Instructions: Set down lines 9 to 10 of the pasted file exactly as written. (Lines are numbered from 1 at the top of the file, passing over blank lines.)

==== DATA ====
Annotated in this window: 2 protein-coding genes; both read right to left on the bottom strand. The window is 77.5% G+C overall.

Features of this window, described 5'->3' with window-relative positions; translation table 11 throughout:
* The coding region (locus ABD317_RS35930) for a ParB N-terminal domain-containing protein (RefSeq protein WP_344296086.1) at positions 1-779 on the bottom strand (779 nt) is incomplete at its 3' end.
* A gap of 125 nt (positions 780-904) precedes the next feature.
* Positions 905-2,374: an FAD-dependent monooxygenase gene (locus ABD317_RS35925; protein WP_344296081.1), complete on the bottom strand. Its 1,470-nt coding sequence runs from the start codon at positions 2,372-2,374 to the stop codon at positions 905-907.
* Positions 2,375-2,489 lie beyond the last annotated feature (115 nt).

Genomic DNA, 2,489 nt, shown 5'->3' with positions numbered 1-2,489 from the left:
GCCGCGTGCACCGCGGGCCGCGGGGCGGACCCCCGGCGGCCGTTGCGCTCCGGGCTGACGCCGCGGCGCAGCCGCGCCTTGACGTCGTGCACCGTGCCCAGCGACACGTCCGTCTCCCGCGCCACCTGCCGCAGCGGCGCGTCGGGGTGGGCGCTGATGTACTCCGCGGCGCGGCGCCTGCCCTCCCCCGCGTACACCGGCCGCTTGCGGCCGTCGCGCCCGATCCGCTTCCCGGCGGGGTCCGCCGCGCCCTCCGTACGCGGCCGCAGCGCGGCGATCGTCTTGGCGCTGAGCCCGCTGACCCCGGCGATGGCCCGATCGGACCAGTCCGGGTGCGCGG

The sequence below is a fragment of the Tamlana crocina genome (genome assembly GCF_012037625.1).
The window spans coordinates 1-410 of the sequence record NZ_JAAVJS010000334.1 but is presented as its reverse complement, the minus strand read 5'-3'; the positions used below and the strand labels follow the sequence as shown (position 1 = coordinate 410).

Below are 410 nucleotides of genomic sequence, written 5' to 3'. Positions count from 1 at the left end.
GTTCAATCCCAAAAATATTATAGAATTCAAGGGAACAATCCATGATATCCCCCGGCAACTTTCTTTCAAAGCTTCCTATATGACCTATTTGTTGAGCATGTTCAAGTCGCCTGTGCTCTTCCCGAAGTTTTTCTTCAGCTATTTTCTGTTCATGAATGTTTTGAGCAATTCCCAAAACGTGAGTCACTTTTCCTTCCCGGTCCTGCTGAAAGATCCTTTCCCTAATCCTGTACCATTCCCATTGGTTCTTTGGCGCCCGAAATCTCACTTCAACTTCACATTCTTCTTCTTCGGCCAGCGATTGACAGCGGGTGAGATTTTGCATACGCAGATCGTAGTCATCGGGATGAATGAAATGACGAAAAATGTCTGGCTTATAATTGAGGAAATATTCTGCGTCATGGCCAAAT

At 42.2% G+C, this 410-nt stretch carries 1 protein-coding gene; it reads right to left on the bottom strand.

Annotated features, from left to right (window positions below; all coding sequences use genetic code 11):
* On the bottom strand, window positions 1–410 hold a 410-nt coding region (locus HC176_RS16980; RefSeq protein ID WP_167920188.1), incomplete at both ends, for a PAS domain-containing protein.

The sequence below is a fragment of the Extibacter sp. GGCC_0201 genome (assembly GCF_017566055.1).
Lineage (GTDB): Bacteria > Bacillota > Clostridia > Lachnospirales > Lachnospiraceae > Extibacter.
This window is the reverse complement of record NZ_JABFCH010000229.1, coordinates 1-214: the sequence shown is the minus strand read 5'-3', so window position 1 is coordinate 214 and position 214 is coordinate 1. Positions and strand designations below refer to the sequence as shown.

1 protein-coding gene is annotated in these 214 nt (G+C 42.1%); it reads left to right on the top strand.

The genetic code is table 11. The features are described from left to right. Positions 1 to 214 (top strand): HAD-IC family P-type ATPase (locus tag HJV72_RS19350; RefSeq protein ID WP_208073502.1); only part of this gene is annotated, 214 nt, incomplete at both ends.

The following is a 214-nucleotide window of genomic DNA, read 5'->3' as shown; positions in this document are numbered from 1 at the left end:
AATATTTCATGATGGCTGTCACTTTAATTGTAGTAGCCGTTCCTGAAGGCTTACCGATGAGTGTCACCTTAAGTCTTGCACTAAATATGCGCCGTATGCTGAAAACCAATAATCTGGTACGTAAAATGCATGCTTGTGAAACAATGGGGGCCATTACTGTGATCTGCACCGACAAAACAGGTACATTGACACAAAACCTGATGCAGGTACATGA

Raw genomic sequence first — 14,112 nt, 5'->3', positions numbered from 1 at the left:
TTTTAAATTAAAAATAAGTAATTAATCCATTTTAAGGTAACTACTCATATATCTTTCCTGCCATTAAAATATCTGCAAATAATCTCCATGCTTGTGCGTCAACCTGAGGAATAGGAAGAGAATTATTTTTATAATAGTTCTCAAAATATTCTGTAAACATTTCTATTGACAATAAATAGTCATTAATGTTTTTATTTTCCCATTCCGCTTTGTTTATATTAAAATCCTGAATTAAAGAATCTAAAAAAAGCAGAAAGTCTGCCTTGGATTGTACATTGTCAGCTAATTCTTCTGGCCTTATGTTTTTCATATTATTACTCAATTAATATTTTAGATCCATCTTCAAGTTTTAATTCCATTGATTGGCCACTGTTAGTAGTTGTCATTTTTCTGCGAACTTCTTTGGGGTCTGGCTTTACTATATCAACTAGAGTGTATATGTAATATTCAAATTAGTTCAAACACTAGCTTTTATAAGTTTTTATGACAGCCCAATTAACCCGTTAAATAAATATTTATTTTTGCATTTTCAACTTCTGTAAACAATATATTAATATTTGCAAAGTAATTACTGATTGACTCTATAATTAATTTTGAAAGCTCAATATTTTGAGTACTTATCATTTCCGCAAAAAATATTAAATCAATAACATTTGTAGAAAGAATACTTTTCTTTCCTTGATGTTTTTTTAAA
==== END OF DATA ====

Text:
The sequence below is a fragment of the Tamlana crocina genome (genome assembly GCF_012037625.1).
The window spans coordinates 1-410 of the sequence record NZ_JAAVJS010000334.1 but is presented as its reverse complement, the minus strand read 5'-3'; the positions used below and the strand labels follow the sequence as shown (position 1 = coordinate 410).